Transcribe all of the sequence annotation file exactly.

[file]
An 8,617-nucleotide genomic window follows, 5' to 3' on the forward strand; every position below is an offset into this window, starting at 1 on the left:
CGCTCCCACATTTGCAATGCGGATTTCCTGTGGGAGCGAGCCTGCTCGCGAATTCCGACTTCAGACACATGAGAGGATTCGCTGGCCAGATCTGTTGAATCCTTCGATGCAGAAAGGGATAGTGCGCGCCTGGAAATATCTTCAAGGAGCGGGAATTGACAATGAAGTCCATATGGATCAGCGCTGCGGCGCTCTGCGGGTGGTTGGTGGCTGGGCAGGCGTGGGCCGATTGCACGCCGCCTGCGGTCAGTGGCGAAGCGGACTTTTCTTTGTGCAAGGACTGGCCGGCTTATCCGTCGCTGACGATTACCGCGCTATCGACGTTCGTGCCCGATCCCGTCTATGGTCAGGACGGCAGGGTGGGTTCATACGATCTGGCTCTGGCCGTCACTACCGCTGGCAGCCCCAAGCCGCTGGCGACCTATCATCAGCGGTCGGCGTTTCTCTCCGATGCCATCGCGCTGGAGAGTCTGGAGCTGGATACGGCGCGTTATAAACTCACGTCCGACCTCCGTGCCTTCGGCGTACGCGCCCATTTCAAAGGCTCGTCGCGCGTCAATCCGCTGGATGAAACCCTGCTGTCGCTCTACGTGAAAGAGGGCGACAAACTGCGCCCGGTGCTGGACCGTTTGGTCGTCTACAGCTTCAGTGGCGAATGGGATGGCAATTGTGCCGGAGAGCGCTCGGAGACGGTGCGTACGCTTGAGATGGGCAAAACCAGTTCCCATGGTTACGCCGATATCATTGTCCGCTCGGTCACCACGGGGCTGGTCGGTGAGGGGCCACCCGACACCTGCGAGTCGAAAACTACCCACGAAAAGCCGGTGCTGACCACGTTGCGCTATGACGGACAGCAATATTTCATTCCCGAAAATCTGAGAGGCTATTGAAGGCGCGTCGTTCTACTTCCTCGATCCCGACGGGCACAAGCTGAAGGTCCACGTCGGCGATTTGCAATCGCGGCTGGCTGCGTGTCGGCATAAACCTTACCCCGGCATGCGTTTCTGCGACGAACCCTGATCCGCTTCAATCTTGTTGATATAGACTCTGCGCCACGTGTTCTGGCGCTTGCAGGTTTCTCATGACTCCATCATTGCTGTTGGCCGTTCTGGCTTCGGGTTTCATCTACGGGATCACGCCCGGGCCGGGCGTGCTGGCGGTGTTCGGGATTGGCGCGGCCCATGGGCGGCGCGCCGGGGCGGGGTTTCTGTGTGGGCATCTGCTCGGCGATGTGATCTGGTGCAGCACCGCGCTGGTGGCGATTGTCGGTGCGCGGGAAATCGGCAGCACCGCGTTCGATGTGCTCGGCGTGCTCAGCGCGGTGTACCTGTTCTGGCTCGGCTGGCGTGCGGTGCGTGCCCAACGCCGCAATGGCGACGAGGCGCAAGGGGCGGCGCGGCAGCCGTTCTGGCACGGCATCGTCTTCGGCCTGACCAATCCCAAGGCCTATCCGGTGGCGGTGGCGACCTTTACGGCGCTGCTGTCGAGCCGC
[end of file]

An 8,617-nucleotide genomic window follows, 5' to 3' on the forward strand; every position below is an offset into this window, starting at 1 on the left:
CGCTCCCACATTTGCAATGCGGATTTCCTGTGGGAGCGAGCCTGCTCGCGAATTCCGACTTCAGACACATGAGAGGATTCGCTGGCCAGATCTGTTGAATCCTTCGATGCAGAAAGGGATAGTGCGCGCCTGGAAATATCTTCAAGGAGCGGGAATTGACAATGAAGTCCATATGGATCAGCGCTGCGGCGCTCTGCGGGTGGTTGGTGGCTGGGCAGGCGTGGGCCGATTGCACGCCGCCTGCGGTCAGTGGCGAAGCGGACTTTTCTTTGTGCAAGGACTGGCCGGCTTATCCGTCGCTGACGATTACCGCGCTATCGACGTTCGTGCCCGATCCCGTCTATGGTCAGGACGGCAGGGTGGGTTCATACGATCTGGCTCTGGCCGTCACTACCGCTGGCAGCCCCAAGCCGCTGGCGACCTATCATCAGCGGTCGGCGTTTCTCTCCGATGCCATCGCGCTGGAGAGTCTGGAGCTGGATACGGCGCGTTATAAACTCACGTCCGACCTCCGTGCCTTCGGCGTACGCGCCCATTTCAAAGGCTCGTCGCGCGTCAATCCGCTGGATGAAACCCTGCTGTCGCTCTACGTGAAAGAGGGCGACAAACTGCGCCCGGTGCTGGACCGTTTGGTCGTCTACAGCTTCAGTGGCGAATGGGATGGCAATTGTGCCGGAGAGCGCTCGGAGACGGTGCGTACGCTTGAGATGGGCAAAACCAGTTCCCATGGTTACGCCGATATCATTGTCCGCTCGGTCACCACGGGGCTGGTCGGTGAGGGGCCACCCGACACCTGCGAGTCGAAAACTACCCACGAAAAGCCGGTGCTGACCACGTTGCGCTATGACGGACAGCAATATTTCATTCCCGAAAATCTGAGAGGCTATTGAAGGCGCGTCGTTCTACTTCCTCGATCCCGACGGGCACAAGCTGAAGGTCCACGTCGGCGATTTGCAATCGCGGCTGGCTGCGTGTCGGCATAAACCTTACCCCGGCATGCGTTTCTGCGACGAACCCTGATCCGCTTCAATCTTGTTGATATAGACTCTGCGCCACGTGTTCTGGCGCTTGCAGGTTTCTCATGACTCCATCATTGCTGTTGGCCGTTCTGGCTTCGGGTTTCATCTACGGGATCACGCCCGGGCCGGGCGTGCTGGCGGTGTTCGGGATTGGCGCGGCCCATGGGCGGCGCGCCGGGGCGGGGTTTCTGTGTGGGCATCTGCTCGGCGATGTGATCTGGTGCAGCACCGCGCTGGTGGCGATTGTCGGTGCGCGGGAAATCGGCAGCACCGCGTTCGATGTGCTCGGCGTGCTCAGCGCGGTGTACCTGTTCTGGCTCGGCTGGCGTGCGGTGCGTGCCCAACGCCGCAATGGCGACGAGGCGCAAGGGGCGGCGCGGCAGCCGTTCTGGCACGGCATCGTCTTCGGCCTGACCAATCCCAAGGCCTATCCGGTGGCGGTGGCGACCTTTACGGCGCTGCTGTCGAGCCGC